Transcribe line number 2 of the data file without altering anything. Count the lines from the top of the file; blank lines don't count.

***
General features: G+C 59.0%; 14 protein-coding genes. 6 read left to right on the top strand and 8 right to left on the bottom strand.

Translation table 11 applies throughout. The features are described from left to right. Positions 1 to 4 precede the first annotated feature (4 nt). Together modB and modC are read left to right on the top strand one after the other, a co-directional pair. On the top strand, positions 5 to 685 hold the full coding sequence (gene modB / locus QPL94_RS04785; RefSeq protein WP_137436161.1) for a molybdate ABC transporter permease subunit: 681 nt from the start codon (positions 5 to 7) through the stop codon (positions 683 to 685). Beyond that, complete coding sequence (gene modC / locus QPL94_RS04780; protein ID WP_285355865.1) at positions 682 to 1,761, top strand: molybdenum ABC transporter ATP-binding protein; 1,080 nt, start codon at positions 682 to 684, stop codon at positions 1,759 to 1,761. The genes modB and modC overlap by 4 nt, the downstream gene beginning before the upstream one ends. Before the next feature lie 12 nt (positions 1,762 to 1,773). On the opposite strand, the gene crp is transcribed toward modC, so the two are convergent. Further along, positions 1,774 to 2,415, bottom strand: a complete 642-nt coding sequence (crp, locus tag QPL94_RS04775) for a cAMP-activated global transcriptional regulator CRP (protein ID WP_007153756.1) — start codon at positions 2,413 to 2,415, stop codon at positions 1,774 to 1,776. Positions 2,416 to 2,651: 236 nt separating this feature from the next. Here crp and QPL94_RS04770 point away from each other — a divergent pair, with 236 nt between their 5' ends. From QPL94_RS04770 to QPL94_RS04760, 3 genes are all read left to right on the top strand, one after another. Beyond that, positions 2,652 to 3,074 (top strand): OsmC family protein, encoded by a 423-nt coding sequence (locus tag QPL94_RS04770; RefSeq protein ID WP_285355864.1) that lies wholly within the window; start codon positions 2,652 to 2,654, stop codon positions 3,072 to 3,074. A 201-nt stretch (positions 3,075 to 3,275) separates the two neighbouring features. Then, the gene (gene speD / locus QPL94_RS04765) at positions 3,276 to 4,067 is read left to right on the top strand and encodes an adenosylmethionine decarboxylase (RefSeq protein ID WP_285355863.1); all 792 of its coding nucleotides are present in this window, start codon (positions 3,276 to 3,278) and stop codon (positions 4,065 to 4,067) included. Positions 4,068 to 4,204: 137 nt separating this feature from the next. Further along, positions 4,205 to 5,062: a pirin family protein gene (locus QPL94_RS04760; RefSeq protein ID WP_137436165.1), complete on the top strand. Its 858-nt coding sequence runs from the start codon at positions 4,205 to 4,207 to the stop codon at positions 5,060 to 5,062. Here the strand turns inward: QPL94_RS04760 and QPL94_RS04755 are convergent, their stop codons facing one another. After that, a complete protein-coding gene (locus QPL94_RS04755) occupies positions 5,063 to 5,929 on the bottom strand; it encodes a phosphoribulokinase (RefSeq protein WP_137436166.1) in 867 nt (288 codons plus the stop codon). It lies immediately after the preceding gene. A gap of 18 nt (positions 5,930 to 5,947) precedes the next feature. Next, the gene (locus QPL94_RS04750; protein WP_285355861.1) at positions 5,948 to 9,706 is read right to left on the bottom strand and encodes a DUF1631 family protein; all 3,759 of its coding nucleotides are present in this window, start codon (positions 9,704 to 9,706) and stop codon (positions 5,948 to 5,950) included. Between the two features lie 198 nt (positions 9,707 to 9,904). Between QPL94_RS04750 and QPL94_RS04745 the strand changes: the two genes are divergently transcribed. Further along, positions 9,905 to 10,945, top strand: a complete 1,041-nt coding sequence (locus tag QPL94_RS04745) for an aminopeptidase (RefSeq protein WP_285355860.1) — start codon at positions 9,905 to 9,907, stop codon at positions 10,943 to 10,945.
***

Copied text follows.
Translation table 11 applies throughout. The features are described from left to right. Positions 1 to 4 precede the first annotated feature (4 nt). Together modB and modC are read left to right on the top strand one after the other, a co-directional pair. On the top strand, positions 5 to 685 hold the full coding sequence (gene modB / locus QPL94_RS04785; RefSeq protein WP_137436161.1) for a molybdate ABC transporter permease subunit: 681 nt from the start codon (positions 5 to 7) through the stop codon (positions 683 to 685). Beyond that, complete coding sequence (gene modC / locus QPL94_RS04780; protein ID WP_285355865.1) at positions 682 to 1,761, top strand: molybdenum ABC transporter ATP-binding protein; 1,080 nt, start codon at positions 682 to 684, stop codon at positions 1,759 to 1,761. The genes modB and modC overlap by 4 nt, the downstream gene beginning before the upstream one ends. Before the next feature lie 12 nt (positions 1,762 to 1,773). On the opposite strand, the gene crp is transcribed toward modC, so the two are convergent. Further along, positions 1,774 to 2,415, bottom strand: a complete 642-nt coding sequence (crp, locus tag QPL94_RS04775) for a cAMP-activated global transcriptional regulator CRP (protein ID WP_007153756.1) — start codon at positions 2,413 to 2,415, stop codon at positions 1,774 to 1,776. Positions 2,416 to 2,651: 236 nt separating this feature from the next. Here crp and QPL94_RS04770 point away from each other — a divergent pair, with 236 nt between their 5' ends. From QPL94_RS04770 to QPL94_RS04760, 3 genes are all read left to right on the top strand, one after another. Beyond that, positions 2,652 to 3,074 (top strand): OsmC family protein, encoded by a 423-nt coding sequence (locus tag QPL94_RS04770; RefSeq protein ID WP_285355864.1) that lies wholly within the window; start codon positions 2,652 to 2,654, stop codon positions 3,072 to 3,074. A 201-nt stretch (positions 3,075 to 3,275) separates the two neighbouring features. Then, the gene (gene speD / locus QPL94_RS04765) at positions 3,276 to 4,067 is read left to right on the top strand and encodes an adenosylmethionine decarboxylase (RefSeq protein ID WP_285355863.1); all 792 of its coding nucleotides are present in this window, start codon (positions 3,276 to 3,278) and stop codon (positions 4,065 to 4,067) included. Positions 4,068 to 4,204: 137 nt separating this feature from the next. Further along, positions 4,205 to 5,062: a pirin family protein gene (locus QPL94_RS04760; RefSeq protein ID WP_137436165.1), complete on the top strand. Its 858-nt coding sequence runs from the start codon at positions 4,205 to 4,207 to the stop codon at positions 5,060 to 5,062. Here the strand turns inward: QPL94_RS04760 and QPL94_RS04755 are convergent, their stop codons facing one another. After that, a complete protein-coding gene (locus QPL94_RS04755) occupies positions 5,063 to 5,929 on the bottom strand; it encodes a phosphoribulokinase (RefSeq protein WP_137436166.1) in 867 nt (288 codons plus the stop codon). It lies immediately after the preceding gene. A gap of 18 nt (positions 5,930 to 5,947) precedes the next feature. Next, the gene (locus QPL94_RS04750; protein WP_285355861.1) at positions 5,948 to 9,706 is read right to left on the bottom strand and encodes a DUF1631 family protein; all 3,759 of its coding nucleotides are present in this window, start codon (positions 9,704 to 9,706) and stop codon (positions 5,948 to 5,950) included. Between the two features lie 198 nt (positions 9,707 to 9,904). Between QPL94_RS04750 and QPL94_RS04745 the strand changes: the two genes are divergently transcribed. Further along, positions 9,905 to 10,945, top strand: a complete 1,041-nt coding sequence (locus tag QPL94_RS04745) for an aminopeptidase (RefSeq protein WP_285355860.1) — start codon at positions 9,905 to 9,907, stop codon at positions 10,943 to 10,945.